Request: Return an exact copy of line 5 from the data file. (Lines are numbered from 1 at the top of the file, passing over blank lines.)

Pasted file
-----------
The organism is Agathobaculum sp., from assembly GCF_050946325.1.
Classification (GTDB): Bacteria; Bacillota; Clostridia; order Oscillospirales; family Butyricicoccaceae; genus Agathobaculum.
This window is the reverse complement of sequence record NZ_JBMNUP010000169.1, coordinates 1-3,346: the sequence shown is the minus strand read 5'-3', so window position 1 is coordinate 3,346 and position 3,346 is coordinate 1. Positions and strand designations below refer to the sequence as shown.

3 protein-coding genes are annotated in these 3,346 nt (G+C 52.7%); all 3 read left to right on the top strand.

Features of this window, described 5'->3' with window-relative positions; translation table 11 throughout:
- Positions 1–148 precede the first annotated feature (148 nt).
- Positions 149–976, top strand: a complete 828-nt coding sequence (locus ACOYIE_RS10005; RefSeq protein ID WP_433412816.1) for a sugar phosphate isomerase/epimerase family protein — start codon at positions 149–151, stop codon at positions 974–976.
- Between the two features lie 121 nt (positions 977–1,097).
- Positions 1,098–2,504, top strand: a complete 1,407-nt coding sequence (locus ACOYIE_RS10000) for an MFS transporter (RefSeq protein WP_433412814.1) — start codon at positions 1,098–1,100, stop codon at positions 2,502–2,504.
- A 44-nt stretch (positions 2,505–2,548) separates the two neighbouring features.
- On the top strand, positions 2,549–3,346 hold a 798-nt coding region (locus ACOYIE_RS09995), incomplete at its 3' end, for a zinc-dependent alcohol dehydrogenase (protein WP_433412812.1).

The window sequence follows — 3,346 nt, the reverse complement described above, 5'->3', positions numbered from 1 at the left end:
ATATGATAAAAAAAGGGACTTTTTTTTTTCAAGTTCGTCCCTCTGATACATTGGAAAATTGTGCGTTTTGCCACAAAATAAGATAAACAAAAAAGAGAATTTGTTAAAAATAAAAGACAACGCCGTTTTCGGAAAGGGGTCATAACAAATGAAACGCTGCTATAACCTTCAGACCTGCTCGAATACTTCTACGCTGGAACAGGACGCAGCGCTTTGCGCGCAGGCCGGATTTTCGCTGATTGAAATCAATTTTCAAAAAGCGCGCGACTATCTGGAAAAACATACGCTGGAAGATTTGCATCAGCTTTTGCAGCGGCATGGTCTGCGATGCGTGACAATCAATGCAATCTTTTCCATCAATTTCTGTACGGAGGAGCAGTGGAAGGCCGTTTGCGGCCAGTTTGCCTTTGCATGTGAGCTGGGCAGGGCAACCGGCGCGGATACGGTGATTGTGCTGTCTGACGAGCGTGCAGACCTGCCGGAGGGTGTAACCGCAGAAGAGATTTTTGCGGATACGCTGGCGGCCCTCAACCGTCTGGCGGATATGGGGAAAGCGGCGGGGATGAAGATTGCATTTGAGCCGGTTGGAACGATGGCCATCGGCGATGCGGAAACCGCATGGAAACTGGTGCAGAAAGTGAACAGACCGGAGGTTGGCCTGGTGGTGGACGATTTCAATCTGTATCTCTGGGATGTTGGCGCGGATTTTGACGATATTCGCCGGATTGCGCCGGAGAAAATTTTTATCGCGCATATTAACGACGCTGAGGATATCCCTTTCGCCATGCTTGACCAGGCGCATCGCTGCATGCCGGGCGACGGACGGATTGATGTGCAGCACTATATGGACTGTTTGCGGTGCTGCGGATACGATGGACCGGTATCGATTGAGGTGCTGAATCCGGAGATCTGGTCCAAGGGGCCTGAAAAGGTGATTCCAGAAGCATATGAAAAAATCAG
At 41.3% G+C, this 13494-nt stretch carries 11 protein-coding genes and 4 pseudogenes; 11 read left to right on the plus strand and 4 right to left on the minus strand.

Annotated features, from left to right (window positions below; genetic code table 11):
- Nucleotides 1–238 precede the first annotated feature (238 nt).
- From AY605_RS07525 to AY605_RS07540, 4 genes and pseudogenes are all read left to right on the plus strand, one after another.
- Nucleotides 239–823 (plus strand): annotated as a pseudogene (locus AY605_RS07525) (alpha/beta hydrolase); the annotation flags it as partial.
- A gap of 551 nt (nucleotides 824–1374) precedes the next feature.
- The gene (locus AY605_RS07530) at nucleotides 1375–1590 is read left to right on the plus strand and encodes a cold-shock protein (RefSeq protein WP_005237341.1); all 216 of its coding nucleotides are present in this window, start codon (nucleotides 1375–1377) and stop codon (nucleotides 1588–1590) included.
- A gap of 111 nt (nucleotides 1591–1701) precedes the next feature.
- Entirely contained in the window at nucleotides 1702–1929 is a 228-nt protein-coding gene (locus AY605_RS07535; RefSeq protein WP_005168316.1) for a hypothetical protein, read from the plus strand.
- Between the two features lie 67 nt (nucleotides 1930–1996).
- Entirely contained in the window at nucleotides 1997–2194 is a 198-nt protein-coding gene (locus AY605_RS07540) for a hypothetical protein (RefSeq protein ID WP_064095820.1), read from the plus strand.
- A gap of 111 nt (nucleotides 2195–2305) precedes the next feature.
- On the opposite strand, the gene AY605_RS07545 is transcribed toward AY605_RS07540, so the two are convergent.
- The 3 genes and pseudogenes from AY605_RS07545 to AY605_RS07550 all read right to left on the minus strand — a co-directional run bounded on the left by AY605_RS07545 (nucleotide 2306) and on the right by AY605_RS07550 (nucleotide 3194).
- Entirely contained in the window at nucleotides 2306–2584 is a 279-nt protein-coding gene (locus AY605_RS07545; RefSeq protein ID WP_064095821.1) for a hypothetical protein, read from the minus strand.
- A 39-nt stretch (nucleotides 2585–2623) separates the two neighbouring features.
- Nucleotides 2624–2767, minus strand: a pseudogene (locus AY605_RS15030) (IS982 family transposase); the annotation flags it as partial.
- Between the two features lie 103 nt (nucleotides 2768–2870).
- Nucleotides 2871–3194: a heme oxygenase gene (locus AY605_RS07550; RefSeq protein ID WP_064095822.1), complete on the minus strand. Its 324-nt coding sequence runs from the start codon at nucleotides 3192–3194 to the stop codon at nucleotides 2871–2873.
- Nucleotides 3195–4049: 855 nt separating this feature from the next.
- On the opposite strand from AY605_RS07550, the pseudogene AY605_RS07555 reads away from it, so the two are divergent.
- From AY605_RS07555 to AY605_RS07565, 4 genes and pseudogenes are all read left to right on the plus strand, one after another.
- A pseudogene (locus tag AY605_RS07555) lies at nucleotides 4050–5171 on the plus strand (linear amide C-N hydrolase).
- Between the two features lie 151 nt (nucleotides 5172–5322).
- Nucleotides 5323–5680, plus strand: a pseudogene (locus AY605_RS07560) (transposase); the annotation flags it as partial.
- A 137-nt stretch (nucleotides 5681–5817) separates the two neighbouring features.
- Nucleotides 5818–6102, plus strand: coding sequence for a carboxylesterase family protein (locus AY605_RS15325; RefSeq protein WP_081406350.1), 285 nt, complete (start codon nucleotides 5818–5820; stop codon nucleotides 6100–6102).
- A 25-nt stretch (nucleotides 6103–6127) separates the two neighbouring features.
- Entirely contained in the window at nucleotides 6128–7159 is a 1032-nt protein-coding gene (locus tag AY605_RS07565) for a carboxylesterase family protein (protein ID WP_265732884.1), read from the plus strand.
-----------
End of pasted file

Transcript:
Features of this window, described 5'->3' with window-relative positions; translation table 11 throughout: